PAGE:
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Nissan publishes open letter to Leaf owners over battery capacity loss
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wrote on September 27, 2012 - 12:53am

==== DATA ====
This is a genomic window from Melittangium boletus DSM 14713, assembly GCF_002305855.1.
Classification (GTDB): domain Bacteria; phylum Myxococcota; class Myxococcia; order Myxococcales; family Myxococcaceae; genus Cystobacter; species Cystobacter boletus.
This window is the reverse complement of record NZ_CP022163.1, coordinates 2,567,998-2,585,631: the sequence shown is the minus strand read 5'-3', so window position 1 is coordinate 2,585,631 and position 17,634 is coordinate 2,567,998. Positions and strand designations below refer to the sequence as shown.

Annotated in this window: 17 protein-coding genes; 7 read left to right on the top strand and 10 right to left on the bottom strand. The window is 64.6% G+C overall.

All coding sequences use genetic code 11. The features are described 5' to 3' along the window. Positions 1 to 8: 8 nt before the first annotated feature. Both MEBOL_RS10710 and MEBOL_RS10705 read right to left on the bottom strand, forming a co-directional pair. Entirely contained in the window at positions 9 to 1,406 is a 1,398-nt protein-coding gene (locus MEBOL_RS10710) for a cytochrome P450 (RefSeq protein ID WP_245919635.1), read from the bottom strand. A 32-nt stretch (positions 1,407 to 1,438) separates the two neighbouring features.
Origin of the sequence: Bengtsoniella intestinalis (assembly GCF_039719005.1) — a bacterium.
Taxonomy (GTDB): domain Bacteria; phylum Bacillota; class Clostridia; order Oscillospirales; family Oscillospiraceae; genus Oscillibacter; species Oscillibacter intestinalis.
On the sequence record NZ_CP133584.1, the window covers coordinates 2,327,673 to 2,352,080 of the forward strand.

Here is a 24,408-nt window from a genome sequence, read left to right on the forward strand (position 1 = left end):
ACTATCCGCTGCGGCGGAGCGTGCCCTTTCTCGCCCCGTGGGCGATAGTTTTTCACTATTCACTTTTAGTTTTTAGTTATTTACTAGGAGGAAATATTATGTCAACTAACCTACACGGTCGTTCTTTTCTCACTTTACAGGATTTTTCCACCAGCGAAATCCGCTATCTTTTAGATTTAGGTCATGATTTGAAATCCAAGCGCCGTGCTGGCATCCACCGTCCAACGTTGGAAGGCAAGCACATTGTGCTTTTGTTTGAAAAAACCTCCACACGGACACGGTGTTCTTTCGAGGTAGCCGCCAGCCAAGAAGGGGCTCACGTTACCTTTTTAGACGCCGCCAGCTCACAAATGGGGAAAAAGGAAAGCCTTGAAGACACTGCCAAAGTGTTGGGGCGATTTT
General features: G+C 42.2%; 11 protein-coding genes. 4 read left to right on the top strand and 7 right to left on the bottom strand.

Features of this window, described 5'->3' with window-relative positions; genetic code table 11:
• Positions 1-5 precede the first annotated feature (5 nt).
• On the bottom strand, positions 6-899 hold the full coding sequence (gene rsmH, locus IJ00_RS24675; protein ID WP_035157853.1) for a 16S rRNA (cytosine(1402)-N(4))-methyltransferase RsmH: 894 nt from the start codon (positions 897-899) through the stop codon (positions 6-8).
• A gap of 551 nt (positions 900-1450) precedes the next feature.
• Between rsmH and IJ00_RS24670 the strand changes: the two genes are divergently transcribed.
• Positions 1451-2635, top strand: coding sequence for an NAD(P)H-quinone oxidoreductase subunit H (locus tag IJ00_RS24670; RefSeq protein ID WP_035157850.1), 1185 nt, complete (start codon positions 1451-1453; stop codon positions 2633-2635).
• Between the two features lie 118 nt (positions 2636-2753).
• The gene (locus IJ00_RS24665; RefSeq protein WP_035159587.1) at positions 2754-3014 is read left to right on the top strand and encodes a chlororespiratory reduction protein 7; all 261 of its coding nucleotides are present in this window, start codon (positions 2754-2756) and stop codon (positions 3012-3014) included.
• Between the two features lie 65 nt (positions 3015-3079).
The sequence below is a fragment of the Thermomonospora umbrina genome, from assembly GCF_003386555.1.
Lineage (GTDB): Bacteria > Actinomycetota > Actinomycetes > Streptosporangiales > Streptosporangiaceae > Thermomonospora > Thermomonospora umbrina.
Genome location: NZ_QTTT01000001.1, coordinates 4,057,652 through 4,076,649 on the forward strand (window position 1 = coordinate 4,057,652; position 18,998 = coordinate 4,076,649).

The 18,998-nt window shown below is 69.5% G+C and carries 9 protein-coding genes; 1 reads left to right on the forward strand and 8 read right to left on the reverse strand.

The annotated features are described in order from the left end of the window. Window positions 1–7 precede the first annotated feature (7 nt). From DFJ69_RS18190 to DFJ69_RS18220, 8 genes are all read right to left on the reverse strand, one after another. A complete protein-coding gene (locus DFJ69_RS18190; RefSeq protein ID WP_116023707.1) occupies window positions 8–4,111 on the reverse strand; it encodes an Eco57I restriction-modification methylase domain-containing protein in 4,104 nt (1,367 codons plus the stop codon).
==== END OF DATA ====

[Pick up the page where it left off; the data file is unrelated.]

Chris, thank you for your posts and for trying to get the point across. I'm sorry that you found MNL hostile, it's a tightly-knit demanding group, that's for sure, and you have to establish and prove yourself before you will be taken seriously. That said, I have seen your posts, here and elsewhere, and while what you say is generally true, I'm afraid that I have to agree with posters on MNL. I don't think that it's particularly helpful, even though you appear to mean well. The number one problem Nissan has is communication. They oversold the car, did not set proper expectations, and are now reaping the rewards. Yes, batteries degrade over time, and Nissan has disclosed this upfront. What's problematic here is that they have never specified what the usable battery capacity should be when the vehicle is new, and only provided a vague idea of how far it would travel in a few typical scenarios. Combine that with a highly erratic and downright useless distance-to-empty empty meter, and you have a recipe for creating angst among the Leaf driving population on a daily basis. It appears that their batteries degrade much faster than anyone would have reasonably assumed: 10% drop in the first year is something that one would expect from a laptop battery, not an automative-grade pack. Although they never shared projected battery lifecycle graphs, it would appear that degradation should level off. Owners will reportedly only see only a 5% drop in the second year, a 3% drop in third year, etc. What is the problem with that, you ask? Well, few are going to believe it. After the many half-truths and misleading statements Nissan has broadcast over the last couple of years, they have earned this privilege in spades. And to top it off, there is a daily reminder not to trust their predictions: the guess-o-meter. So, yes, while your well-meaning posts have a kernel of truth in them, the situation is not as straightforward as one might think. This is not a case of a simple component failure, it's failure to live up to expectations on many fronts, and accurate vehicle instrumentation and sensors is just one of them.
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